Bears can chase down prey in open country, and are more successful at this tactic after separating a young calf from a cow-calf herd. Capture usually occurs after the pursuing bear cuts the corner on a fleeing calf that has been foolish enough to turn. However, most successful bear predations are not the result of long pursuits, but rather the result of a short-range rush either from ambush or after a stalk. Given the relative slowness of bears (see Front limbs), at least compared to most wild ungulates, there is a distance at which this rush is more likely to be successful or, if not, then terminated. Several incidents recorded by different observers suggest that this "optimal" distance is around 20-50 m. Without the aid of mitigating conditions or tactics, it would be difficult for a bear to get this close to a reasonably alert and healthy ungulate, and so it is not surprising that most kills are associated either with cover, conditions that hinder prey mobility, or the afflictions of exhaustion, disease, or raging sexual hormones in their prey. Many documented predations have been in or near the edge of willow thickets and dense timber, often near running water; presumably under conditions that facilitate the unobserved approach of a predatory bear. Other predation occurs on forest game trails, often as the prey negotiates deadfall or a small draw; under conditions where temporary imbalance or distraction would favor a successful ambush. Otherwise, bear researchers throughout the northern hemisphere have noted the remarkable success of bears preying upon winter-weakened ungulates in spring snow conditions. Surface crusts form that can support the weight of a broad-footed bear but not a larger-bodied ungulate such as an elk, moose, or muskox (follow this link to a paper on foot loadings of grizzlies). Under these conditions the delivery of a killing bite is more often a constraint than over-taking the prey. Similarly, exhausted and/or hormonally-deluded bulls seem to make relatively easy bear prey during and after the fall ruts. One extraordinary story from Siberia recounts a brown bear that lured a rutting bull moose into a willow thicket by imitating the bull's mating roar.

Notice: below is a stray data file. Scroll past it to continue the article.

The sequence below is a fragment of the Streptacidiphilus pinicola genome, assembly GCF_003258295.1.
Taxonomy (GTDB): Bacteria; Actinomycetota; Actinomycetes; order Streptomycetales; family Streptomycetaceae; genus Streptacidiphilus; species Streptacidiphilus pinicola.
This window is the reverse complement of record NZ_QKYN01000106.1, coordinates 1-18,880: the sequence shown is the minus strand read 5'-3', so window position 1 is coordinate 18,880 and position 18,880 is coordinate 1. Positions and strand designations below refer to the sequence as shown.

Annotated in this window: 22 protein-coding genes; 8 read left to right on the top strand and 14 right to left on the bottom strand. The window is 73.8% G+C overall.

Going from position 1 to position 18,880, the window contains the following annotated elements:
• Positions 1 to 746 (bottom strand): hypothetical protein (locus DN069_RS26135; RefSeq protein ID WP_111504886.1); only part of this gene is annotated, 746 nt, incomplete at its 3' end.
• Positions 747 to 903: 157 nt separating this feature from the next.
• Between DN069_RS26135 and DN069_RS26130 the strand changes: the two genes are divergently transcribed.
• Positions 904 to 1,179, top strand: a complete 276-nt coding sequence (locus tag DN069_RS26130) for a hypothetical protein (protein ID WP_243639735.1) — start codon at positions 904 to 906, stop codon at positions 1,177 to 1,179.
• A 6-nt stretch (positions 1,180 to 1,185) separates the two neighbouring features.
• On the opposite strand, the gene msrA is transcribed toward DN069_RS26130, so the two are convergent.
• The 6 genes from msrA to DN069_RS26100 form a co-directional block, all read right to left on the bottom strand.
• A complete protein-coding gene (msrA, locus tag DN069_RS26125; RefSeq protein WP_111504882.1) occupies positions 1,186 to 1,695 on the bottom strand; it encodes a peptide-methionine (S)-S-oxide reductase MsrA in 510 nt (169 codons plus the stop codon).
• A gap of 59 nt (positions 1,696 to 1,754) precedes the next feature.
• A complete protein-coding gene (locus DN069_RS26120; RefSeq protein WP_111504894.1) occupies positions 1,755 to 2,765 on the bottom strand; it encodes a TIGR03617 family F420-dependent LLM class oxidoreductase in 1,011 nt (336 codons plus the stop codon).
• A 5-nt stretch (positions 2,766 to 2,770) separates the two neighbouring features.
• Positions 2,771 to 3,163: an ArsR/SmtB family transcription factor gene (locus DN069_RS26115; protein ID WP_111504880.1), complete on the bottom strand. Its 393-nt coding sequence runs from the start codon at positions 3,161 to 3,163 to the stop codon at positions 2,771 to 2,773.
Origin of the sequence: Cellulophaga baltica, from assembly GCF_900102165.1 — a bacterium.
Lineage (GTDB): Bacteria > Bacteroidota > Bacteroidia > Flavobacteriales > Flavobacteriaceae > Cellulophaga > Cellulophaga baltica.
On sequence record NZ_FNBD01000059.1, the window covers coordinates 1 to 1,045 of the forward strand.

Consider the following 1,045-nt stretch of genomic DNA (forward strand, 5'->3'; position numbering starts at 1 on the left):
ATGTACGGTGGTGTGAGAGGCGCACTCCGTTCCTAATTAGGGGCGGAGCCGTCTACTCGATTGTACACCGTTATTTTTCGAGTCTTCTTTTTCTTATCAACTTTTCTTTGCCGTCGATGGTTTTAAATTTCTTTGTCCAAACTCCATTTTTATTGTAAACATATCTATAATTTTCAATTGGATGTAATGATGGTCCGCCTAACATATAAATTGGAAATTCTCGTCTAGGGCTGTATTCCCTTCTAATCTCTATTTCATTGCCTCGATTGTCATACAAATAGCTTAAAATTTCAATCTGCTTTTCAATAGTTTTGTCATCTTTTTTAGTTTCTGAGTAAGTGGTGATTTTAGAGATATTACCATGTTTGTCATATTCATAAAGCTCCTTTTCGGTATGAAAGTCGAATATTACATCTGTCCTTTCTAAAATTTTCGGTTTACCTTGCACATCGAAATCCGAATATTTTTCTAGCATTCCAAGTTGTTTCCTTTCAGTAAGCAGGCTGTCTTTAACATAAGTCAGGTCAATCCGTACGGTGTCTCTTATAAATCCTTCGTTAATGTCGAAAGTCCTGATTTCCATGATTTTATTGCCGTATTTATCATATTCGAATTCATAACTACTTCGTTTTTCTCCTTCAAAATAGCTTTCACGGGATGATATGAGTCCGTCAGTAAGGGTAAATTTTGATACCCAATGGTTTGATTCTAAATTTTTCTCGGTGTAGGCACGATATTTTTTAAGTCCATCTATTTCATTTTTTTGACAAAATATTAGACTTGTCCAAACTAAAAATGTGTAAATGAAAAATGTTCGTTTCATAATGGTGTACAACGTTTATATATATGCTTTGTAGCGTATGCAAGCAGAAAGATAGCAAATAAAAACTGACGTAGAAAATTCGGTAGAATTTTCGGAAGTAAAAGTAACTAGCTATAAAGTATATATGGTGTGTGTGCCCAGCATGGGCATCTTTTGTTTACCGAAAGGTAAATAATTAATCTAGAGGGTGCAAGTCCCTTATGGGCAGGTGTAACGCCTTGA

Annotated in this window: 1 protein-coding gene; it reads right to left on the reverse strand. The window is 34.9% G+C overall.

Grizzly bears kill land-dwelling prey primarily one of two ways. Most often they maneuver to approach over the back, after which they grab the animal around the rib-cage and, if successful, deliver a killing bite to the back of the neck or skull. A bite to the small of the back may be a prelude to this finishing move, or an animal that escapes the first attempted neck bite may be severely wounded on the flanks by the bear's claws as they are disengaged from their hold. An approach from the rear is also the logical consequence of a chase, and on occasion the bear may use its weight to collapse the hind-quarters of an animal that has just been caught. The next most common kill technique involves a bite to the nose and face that at least paralyzes and possibly kills the animal. Either way, the animal does not offer subsequent resistance. Interestingly, there are only a few reports of bears delivering killing or debilitating blows with their paws, and in most cases their paws come into play for such things as pinning down a newly-captured calf or grasping larger prey to facilitate delivery of a killing bite.